And if this is hard for us to understand in 2021, try to wrap your brain around how strange this was in 1965. Just a few years earlier the accordion was London’s most popular instrument. In the span of a decade, the electric guitar evolved from an instrument of clean and precise clarity to a weapon of massive, fuzzy destruction. One year after Satisfaction, Jimi Hendrix further evolved this sound with his release of Are You Experienced?, and by the end of the decade we had embraced the even more abusive guitar tones of Led Zeppelin and Black Sabbath. If not for that accident in a Nashville recording studio in 1961, popular music would sound completely different. In fact, I’d go so far as to say that the 1960s music and cultural revolution that we know would have never happened – at least not in the same way.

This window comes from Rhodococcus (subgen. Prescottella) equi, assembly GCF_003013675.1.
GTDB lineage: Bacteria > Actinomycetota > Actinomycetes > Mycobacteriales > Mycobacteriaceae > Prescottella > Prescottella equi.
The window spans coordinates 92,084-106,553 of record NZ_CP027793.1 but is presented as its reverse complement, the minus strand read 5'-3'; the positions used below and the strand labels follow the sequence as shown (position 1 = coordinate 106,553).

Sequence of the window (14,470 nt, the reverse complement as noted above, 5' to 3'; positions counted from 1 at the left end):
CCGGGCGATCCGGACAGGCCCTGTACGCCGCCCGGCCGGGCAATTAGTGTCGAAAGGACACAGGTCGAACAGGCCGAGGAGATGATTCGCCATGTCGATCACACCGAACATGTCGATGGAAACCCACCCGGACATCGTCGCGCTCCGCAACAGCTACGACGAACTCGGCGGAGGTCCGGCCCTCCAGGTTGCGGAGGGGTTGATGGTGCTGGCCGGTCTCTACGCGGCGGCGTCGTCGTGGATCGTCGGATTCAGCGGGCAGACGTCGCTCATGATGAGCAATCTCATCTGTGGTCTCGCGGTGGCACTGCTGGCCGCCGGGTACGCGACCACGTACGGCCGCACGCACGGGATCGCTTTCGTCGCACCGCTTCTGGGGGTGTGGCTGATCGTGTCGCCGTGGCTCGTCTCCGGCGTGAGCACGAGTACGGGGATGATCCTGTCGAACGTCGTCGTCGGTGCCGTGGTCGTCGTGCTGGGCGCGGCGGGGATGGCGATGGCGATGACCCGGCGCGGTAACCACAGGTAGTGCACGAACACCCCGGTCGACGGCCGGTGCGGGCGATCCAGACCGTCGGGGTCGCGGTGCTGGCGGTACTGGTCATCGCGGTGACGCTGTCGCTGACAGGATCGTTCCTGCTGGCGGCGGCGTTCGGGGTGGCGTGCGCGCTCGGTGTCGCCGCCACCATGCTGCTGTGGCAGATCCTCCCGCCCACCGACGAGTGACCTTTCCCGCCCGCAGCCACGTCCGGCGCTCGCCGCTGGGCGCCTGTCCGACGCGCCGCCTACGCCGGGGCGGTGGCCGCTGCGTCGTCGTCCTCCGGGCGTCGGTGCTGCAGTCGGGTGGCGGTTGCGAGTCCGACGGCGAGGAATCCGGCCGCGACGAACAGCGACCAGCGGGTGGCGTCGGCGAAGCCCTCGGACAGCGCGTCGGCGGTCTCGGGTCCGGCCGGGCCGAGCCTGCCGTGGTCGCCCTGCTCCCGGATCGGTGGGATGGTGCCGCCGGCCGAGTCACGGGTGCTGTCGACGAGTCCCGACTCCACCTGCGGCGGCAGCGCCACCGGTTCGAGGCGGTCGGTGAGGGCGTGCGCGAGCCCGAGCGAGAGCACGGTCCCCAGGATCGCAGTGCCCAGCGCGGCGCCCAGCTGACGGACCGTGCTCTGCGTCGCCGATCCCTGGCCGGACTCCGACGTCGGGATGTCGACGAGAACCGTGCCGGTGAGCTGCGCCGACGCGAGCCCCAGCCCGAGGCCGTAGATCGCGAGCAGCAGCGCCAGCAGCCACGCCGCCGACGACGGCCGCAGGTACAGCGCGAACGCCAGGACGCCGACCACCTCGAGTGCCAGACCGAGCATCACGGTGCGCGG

Marty Robbins’ 1961 recording session stands out like no other moment in music history, because it makes us ask, “What if it hadn’t happened?” Thankfully, the stars aligned, fate intervened, and some might even say that providence prevailed. Maybe we didn’t know it at the time, but fuzz was the future.